In particular, KPFA Section II.B.1 warns of the potentially severe and costly regulatory restrictions that will be imposed on Klamath Project irrigators as the result of the planned “introduction or reintroduction of species not currently present in the Upper Klamath Basin,” and substantial related “habitat restoration activities or programs.” The net effect of these impositions will be the diminishment, if not, the total elimination of many irrigators’ “ability to divert or use or dispose of water or the ability to utilize land productively.” Fortunately, KPFA Section II.B.2.c largely spares TID patrons from this horrible fate!
KPFA Section II.B.2.a pretends to assure non-TID Project water users and land owners that the federal FWS and National Marine Fisheries Service (“NMFS”) and corresponding state agencies have made a binding commitment “to take every reasonable and legally permissible step to avoid or minimize any adverse impact” arising from regulations or other legal or funding obligations associated with the “introduction or reintroduction of” such species (See KPFA Section II.B.2.b). In furtherance of this end, the KPFA makes a half-hearted attempt to secure some financial relief for Project irrigators. It does so by requiring all non-Federal Parties to support Interior
Department requests for congressional appropriations that the BOR could then use to extend non-reimbursable loans to irrigation districts and their contractors for purposes of evaluating, designing, constructing, replacing, enlarging and maintaining entrainment reduction facilities at specified Klamath Project diversion points (See KPFA Section II.B.2.b.i). Since there is no guarantee that these monies can ever be secured, the KPFA declines to discuss the ratio of non- reimbursable to overall funding, and holds Interior harmless if it is unable to obtain such appropriations (See KPFA Section IV.A.3).
The KPFA imposes multiple conditions that Klamath Basin farmers must meet to obtain these putative pecuniary benefits. KPFA Section II.C requires allegiance to and support for the Wyden-Merkley Amendment or any comparable legislation containing similar authorizations and activities for implementation. KPFA Section III.C requires Klamath Basin farmers and ranchers to commit “to engage in good faith efforts to develop and enter into a subsequent agreement or agreements pertaining to other water, fisheries, land, agriculture, refuge and economic sustainability issues in the Klamath Basin with the goal to complete such agreement or agreements within the next year” (emphasis added). Furthermore, KPFA Section IV.A.2 requires Klamath Basin farmers to pledge their allegiance to the Amended Klamath Hydroelectric Settlement Agreement (“KHSA”) the primary purpose of which is to facilitate Klamath River dam removal (See Amended KHSA, 11th recital paragraph).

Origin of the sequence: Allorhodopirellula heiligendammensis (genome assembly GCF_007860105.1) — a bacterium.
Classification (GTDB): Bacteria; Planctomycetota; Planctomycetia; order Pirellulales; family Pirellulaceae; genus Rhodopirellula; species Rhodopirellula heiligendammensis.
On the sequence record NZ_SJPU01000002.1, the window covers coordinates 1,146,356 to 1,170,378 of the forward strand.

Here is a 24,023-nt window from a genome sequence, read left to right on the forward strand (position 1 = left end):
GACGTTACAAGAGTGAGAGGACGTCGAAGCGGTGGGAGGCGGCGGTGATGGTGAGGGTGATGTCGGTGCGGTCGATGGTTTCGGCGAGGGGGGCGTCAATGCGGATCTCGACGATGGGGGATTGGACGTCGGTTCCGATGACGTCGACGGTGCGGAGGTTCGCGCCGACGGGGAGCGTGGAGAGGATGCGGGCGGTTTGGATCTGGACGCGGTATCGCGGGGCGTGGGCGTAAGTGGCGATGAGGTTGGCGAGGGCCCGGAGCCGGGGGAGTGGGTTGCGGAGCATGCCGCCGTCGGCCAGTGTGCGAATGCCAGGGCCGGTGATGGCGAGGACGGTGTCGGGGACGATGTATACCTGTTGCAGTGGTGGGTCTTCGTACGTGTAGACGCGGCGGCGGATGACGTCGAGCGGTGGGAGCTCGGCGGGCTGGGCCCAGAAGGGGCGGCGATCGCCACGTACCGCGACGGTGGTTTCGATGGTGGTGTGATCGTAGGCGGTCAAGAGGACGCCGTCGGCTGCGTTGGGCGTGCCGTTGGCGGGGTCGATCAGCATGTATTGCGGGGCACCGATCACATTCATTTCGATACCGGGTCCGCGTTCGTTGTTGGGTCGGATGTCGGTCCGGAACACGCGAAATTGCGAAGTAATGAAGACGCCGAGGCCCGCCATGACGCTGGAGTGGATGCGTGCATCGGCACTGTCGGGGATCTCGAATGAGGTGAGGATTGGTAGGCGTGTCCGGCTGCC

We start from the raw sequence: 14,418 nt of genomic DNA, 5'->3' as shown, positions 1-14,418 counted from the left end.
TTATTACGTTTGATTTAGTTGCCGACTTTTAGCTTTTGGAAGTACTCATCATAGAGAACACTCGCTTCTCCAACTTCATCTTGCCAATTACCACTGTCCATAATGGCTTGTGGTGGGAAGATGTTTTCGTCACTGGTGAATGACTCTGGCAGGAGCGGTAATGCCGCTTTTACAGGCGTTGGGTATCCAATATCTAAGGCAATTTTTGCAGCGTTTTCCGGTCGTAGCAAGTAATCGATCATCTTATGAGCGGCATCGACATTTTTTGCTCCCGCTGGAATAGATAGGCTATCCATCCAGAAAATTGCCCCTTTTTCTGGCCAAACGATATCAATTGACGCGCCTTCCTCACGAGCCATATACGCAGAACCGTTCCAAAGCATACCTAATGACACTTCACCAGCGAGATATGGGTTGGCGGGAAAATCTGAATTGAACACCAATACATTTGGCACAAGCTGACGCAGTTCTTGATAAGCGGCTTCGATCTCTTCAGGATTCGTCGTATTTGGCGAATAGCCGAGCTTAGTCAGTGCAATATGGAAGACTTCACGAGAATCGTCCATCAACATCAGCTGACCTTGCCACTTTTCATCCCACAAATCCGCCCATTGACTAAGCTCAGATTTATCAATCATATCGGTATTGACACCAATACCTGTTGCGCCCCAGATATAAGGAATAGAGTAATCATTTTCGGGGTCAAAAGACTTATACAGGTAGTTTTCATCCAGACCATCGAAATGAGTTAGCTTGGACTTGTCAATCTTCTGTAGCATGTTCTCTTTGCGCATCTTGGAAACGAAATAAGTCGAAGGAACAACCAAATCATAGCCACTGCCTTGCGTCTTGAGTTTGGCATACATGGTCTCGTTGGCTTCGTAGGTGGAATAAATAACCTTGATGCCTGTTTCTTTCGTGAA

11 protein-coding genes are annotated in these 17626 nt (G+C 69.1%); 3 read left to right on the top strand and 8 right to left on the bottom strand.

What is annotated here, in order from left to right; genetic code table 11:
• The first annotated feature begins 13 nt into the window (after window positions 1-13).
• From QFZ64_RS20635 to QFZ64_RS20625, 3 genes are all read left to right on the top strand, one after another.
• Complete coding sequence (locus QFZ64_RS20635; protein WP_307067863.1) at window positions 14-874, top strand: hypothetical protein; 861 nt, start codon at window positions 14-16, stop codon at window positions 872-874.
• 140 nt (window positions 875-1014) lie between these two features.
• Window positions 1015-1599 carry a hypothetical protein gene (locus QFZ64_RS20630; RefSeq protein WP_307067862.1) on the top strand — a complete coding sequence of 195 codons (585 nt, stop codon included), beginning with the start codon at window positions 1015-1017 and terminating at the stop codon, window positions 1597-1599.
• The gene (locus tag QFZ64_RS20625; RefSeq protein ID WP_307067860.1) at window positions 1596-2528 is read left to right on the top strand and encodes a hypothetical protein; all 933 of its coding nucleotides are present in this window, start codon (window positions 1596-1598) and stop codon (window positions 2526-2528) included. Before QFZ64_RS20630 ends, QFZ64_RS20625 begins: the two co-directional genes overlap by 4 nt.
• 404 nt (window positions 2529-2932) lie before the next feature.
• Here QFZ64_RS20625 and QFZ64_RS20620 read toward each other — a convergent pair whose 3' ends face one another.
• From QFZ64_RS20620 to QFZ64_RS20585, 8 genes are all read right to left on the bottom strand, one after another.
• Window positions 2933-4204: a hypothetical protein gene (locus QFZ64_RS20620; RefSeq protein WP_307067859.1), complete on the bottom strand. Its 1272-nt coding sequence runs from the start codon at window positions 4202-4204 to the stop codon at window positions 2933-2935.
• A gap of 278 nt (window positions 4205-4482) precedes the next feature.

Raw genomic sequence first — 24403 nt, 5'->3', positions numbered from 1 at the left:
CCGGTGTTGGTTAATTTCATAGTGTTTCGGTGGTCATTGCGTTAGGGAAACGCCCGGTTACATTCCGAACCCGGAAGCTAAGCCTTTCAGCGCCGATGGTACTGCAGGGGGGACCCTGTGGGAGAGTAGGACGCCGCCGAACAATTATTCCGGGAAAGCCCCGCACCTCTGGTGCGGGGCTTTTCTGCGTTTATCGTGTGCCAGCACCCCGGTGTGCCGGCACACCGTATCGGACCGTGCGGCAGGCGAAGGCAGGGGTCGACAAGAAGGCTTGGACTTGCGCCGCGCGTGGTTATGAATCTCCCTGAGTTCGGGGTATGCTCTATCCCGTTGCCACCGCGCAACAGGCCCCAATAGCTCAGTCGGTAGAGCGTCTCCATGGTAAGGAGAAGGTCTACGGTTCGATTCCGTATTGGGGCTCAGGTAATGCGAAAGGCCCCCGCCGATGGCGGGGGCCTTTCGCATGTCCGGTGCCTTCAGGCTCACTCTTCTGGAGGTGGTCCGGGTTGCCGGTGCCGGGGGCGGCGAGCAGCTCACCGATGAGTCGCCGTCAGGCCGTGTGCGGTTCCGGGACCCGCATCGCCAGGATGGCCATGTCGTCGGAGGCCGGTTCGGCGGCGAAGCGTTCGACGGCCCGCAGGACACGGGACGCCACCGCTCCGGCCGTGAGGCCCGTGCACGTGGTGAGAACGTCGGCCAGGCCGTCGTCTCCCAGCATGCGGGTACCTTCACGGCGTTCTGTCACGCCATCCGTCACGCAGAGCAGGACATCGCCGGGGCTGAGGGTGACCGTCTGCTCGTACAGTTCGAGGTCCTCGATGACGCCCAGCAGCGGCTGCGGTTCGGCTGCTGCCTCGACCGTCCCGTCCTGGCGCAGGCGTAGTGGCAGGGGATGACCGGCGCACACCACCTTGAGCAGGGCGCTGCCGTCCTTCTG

How the Amended KHSA Actually Impairs Klamath Project Irrigator Water and Land Rights
Amended KHSA Section 6.2.2 reserves to the FWS and NMFS the right to reassess, until dam decommissioning (anticipated to take place by year-end 2016), PacifiCorp’s “Interim Conservation Plan measures” for protecting the coho salmon and sucker species identified in Amended KHSA Appendix C. This reassessment can take place incident to these Services voluntarily “reinitiating consultation [under ESA Section 7] on any final biological opinion pursuant to applicable implementing regulations.” Yet, it remains more than possible that third parties can compel FWS and NMFS to reinitiate such ESA interagency consultation. This could occur if third parties forcefully allege that the 2013 joint Biological Opinion governing Upper Klamath Lake and Klamath River levels and flows, or the agencies’ implementation of it, has harmed such parties’ interests. Depending on the circumstances, therefore, the text of the Amended KHSA can reasonably be understood as rendering these federal agencies unwilling and/or unable to protect Klamath Project irrigator water and land rights.
A close examination of the Amended KHSA’s 10th recital paragraph reveals the latter scenario. It reaffirms the Obama administration’s view that the primary purpose of facilitating the Klamath dam removals partially fulfills the agreement’s secondary purpose of facilitating a tribal settlement that “advances the trust obligation of the United States to protect Basin Tribes’ federally reserved fishing and water rights in the Klamath and Trinity River Basins” (emphasis added).